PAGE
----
The City of Ocala might be SCOTUS-bound
Mayor Guinn and the Ocala City Council are proposing a filing to the U.S. Supreme Court to overturn a 2018 federal ruling against them in light of recent Conservative wins, and the ramifications of that might be far-reaching.
In a special meeting of the Ocala City Council on Friday, Aug. 5, city attorney Patrick Gilligan recommended taking a 2014 Federal Court ruling against the city to the U.S. Supreme Court. The governing body present unanimously complied. Councilmember Kristen Dreyer wasn’t present.
The ruling concerned a lawsuit in protest of a 2014 downtown prayer vigil organized by city officials in response to a series of West Ocala drive-by shootings. Former/deceased Ocala Police Chief Greg Graham met with spiritual leaders and pastors to solicit support for a prayer vigil on the downtown square.
Abigail Sutherland, senior litigation attorney for the American Center for Law & Justice, has volunteered to represent the city for free and addressed the Council about the proposed SCOTUS filing by phone.
“We have to determine which path we’re going to take before next Friday,” she said, adding that there’s a long history of city governments leading citizens in prayer.
“The other issue is a hotly debated issue — standing,” she added, explaining that standing suggests proof of the right to sue.
“The Plaintiffs were unable to establish there was any city funding to present the vigil,” Sutherland stipulated. “For that reason alone, that makes this a strong case to bring before the Supreme Court for review.”
Sutherland also informed the Council that if the Supreme Court does not agree to hear the case or if the city loses the appeal, that the city “will be on the hook for the plaintiffs’ attorney fees” for an amount estimated at around $275,000.
Mayor Guinn weighed in, comparing the church-and-state case to a lawyer he knew who was charging a hotel owner thousands of dollars for flying a drone over his pool to seek out violations.
Referencing past run-ins with “freedom from religion” advocates, the mayor had strong words at the meeting.
“Not only did they get us to remove the ‘God be with us’ off our seal, we had to get rid of the chaplains program at the police department, stop using the word ‘prayer,’ stop having prayer breakfasts,” he complained. “This is obviously the perfect time not to do this just for us but for the country. We all stood up to take an oath to protect the Constitution. This is your chance to do that.”
Gilligan suggested a fiscal motivation. “It’s not the amount of the money that’s already spent, but if we win, it’s the incremental amount going forward. I think it’s worth it.”
“We need to take a stand just for the fact that we can stop this for other people … this is ridiculous,” said Councilmember Barry Mansfield. “I still believe and want to believe that the Constitution was built under the Christian faith. This is what we’re here for.”
Councilmember Ire Bethea voiced his support for the filing and redirected the focus to the purpose of the vigil to engage the citizenry in trying to find out who committed the drive-by shootings, the initial motivation for the 2014 vigil.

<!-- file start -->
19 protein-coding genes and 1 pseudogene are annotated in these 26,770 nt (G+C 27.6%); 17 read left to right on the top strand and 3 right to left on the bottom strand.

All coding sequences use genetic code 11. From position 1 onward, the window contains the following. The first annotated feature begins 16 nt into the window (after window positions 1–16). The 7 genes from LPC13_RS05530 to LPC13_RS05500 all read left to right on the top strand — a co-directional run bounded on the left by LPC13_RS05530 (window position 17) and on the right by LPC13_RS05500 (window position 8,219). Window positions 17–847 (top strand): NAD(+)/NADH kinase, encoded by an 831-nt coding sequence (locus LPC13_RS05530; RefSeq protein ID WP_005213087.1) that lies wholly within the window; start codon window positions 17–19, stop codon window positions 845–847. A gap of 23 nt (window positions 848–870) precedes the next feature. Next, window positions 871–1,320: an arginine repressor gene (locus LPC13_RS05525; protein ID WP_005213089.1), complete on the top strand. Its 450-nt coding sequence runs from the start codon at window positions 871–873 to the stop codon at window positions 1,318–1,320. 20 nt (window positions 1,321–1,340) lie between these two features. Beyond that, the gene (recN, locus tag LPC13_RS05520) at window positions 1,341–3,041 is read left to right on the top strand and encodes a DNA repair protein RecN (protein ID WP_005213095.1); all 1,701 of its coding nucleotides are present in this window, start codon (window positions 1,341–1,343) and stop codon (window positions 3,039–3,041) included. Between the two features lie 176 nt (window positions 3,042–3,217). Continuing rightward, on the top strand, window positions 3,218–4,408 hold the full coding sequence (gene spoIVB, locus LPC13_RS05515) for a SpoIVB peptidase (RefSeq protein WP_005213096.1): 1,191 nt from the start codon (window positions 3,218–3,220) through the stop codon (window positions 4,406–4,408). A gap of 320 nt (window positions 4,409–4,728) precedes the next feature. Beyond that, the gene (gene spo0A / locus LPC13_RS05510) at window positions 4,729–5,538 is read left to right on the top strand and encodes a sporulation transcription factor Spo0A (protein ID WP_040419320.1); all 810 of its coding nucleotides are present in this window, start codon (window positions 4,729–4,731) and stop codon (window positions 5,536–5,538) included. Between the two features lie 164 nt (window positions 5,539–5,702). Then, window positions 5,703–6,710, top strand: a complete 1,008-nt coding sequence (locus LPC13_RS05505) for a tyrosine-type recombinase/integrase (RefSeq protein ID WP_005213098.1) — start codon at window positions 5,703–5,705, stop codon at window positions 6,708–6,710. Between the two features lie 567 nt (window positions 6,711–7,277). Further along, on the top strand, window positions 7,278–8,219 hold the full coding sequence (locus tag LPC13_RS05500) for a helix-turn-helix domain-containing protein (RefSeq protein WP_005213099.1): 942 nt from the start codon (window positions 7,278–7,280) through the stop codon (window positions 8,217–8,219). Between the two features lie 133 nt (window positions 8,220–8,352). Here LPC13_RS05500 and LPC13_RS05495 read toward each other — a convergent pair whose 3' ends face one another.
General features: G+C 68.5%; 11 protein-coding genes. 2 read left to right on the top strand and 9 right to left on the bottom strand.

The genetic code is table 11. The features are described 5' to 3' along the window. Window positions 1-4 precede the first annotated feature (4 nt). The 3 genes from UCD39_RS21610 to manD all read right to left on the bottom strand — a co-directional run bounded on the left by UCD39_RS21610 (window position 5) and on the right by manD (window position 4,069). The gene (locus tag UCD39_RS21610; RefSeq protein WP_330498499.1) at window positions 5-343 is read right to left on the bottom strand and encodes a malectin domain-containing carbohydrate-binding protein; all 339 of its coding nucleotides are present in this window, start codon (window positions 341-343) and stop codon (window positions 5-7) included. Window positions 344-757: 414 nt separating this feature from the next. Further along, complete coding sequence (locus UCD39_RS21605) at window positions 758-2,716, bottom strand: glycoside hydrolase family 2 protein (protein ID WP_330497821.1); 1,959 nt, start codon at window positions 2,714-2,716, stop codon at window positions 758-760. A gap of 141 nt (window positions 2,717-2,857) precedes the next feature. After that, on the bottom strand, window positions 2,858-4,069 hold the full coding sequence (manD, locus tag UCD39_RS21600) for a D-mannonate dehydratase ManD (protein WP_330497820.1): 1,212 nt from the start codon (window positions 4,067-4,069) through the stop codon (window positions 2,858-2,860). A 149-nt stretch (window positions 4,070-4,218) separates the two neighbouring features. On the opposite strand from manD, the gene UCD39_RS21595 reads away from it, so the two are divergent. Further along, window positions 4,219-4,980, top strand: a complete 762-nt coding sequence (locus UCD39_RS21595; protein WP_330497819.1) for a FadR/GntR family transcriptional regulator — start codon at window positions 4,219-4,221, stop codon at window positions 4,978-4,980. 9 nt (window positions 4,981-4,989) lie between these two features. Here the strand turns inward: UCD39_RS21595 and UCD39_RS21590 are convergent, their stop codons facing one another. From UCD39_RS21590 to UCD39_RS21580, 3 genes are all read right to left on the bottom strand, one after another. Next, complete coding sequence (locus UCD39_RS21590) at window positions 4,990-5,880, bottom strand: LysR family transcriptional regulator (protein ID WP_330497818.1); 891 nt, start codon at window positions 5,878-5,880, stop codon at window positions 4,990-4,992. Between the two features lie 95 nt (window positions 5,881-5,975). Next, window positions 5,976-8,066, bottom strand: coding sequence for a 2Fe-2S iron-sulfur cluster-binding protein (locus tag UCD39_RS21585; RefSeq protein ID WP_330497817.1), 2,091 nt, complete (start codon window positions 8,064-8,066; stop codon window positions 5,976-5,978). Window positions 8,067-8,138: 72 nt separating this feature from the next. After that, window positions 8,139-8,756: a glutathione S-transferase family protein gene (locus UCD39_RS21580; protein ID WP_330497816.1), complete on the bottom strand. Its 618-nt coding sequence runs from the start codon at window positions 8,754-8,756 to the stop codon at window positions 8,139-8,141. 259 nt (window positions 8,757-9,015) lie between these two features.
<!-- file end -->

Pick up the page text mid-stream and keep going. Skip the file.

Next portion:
Attorneys for the plaintiffs disputed the event’s secular underpinnings, arguing that it violated the Establishment Clause, which bars government “establishment” of religion.
Four Marion County residents filed the lawsuit against the city and Graham in November 2014, but only two of the Plaintiffs, Art Rojas and Lucinda and Daniel Hale are still alive. The American Humanist Association –which “advocates progressive values and equality for humanists, atheists, freethinkers and the non-religious across the country” — represented the plaintiffs and claimed that the gathering violated their U.S. Constitution rights.
Having uniformed police officers participate and government officials plan the event and promoting the event promoting on OPD letterhead crossed a line in their court-sanctioned opinion.
But with a conservative-leaning SCOTUS, the city has a fighting chance of overturning the Federal District Court ruling in 2018.
Last month, the New York Times reported on a Supreme Court case, Kennedy vs. Bremerton, ruling in favor of a high school football coach, stating that he had a constitutional right to pray at the 50-yard line after his team’s games.
The vote was 6 to 3, with the court’s three liberal members in dissent. The NYT story added that the decision came less than a week after the court ruled, by the same vote, that Maine could not exclude religious schools from a state tuition program.
The recent decision in Kennedy vs. Bremerton essentially changed the law the district court had previously relied on when it granted summary judgment against the city.
The July 22 eleventh circuit court of appeal order in the city’s case references Lemon vs. Kurtzman, a landmark Pennsylvania separation of church and state ruling in 1971. The order opines on how the case once offered the protective powers of establishing a precedent against religious infringements.
Justice Antonin Scalia derided the Lemon case, a fact mentioned in the order. He scorned the ruling as a ghoul in a late-night movie that kept sitting up and haunting the court. In a play on words, the order suggests that the recent ruling in Kennedy vs. Bremerton “drove a stake through the ghoul” and “buried Lemon for good.”
Monica Miller, legal director and senior counsel at the American Humanist Association’s Appignani Humanist Legal Center, told DeseretNews that the goal is not to force city leaders to never speak of prayer again; it’s to ensure that residents with less common religious beliefs or no religious beliefs feel welcome at publicly sponsored or endorsed events.